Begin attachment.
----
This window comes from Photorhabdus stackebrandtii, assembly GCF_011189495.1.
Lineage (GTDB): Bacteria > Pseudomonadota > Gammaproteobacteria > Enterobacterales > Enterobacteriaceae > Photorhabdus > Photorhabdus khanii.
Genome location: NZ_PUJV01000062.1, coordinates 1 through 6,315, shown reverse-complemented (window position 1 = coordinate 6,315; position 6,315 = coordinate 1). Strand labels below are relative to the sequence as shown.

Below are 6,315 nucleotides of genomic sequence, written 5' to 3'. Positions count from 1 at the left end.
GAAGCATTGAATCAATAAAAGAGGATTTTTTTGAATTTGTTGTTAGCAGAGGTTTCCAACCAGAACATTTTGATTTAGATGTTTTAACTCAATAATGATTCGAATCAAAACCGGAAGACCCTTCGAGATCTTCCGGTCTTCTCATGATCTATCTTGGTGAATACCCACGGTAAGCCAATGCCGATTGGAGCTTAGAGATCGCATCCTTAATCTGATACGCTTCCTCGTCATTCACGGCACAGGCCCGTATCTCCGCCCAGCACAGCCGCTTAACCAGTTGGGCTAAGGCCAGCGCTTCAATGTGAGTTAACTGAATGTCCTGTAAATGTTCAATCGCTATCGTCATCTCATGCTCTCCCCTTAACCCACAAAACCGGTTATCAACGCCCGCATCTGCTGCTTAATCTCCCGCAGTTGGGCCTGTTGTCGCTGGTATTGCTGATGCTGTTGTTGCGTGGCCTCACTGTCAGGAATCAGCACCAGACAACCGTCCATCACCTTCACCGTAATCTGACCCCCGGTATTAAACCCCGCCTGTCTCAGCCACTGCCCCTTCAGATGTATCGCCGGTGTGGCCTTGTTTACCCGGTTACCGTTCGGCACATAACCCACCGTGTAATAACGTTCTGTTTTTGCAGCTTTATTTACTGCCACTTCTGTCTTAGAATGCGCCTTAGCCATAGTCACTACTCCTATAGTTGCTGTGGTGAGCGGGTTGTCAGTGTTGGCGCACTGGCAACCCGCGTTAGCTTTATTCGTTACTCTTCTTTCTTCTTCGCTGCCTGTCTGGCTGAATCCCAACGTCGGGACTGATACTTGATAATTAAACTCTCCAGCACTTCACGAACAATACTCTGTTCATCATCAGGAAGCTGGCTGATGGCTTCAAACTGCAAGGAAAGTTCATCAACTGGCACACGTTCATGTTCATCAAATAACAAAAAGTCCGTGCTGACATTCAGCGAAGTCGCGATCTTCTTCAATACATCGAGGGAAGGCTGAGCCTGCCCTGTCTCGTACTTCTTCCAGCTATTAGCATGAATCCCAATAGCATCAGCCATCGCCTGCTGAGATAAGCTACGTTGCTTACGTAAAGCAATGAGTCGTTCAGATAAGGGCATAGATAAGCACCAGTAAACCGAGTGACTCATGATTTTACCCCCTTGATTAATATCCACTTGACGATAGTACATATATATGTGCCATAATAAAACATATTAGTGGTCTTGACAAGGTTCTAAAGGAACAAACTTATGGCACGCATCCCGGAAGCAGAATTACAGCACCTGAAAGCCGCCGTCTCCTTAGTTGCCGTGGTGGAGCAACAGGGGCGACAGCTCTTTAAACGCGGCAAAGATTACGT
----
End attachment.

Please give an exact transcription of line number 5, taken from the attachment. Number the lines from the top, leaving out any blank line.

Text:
GAAGCATTGAATCAATAAAAGAGGATTTTTTTGAATTTGTTGTTAGCAGAGGTTTCCAACCAGAACATTTTGATTTAGATGTTTTAACTCAATAATGATTCGAATCAAAACCGGAAGACCCTTCGAGATCTTCCGGTCTTCTCATGATCTATCTTGGTGAATACCCACGGTAAGCCAATGCCGATTGGAGCTTAGAGATCGCATCCTTAATCTGATACGCTTCCTCGTCATTCACGGCACAGGCCCGTATCTCCGCCCAGCACAGCCGCTTAACCAGTTGGGCTAAGGCCAGCGCTTCAATGTGAGTTAACTGAATGTCCTGTAAATGTTCAATCGCTATCGTCATCTCATGCTCTCCCCTTAACCCACAAAACCGGTTATCAACGCCCGCATCTGCTGCTTAATCTCCCGCAGTTGGGCCTGTTGTCGCTGGTATTGCTGATGCTGTTGTTGCGTGGCCTCACTGTCAGGAATCAGCACCAGACAACCGTCCATCACCTTCACCGTAATCTGACCCCCGGTATTAAACCCCGCCTGTCTCAGCCACTGCCCCTTCAGATGTATCGCCGGTGTGGCCTTGTTTACCCGGTTACCGTTCGGCACATAACCCACCGTGTAATAACGTTCTGTTTTTGCAGCTTTATTTACTGCCACTTCTGTCTTAGAATGCGCCTTAGCCATAGTCACTACTCCTATAGTTGCTGTGGTGAGCGGGTTGTCAGTGTTGGCGCACTGGCAACCCGCGTTAGCTTTATTCGTTACTCTTCTTTCTTCTTCGCTGCCTGTCTGGCTGAATCCCAACGTCGGGACTGATACTTGATAATTAAACTCTCCAGCACTTCACGAACAATACTCTGTTCATCATCAGGAAGCTGGCTGATGGCTTCAAACTGCAAGGAAAGTTCATCAACTGGCACACGTTCATGTTCATCAAATAACAAAAAGTCCGTGCTGACATTCAGCGAAGTCGCGATCTTCTTCAATACATCGAGGGAAGGCTGAGCCTGCCCTGTCTCGTACTTCTTCCAGCTATTAGCATGAATCCCAATAGCATCAGCCATCGCCTGCTGAGATAAGCTACGTTGCTTACGTAAAGCAATGAGTCGTTCAGATAAGGGCATAGATAAGCACCAGTAAACCGAGTGACTCATGATTTTACCCCCTTGATTAATATCCACTTGACGATAGTACATATATATGTGCCATAATAAAACATATTAGTGGTCTTGACAAGGTTCTAAAGGAACAAACTTATGGCACGCATCCCGGAAGCAGAATTACAGCACCTGAAAGCCGCCGTCTCCTTAGTTGCCGTGGTGGAGCAACAGGGGCGACAGCTCTTTAAACGCGGCAAAGATTACGT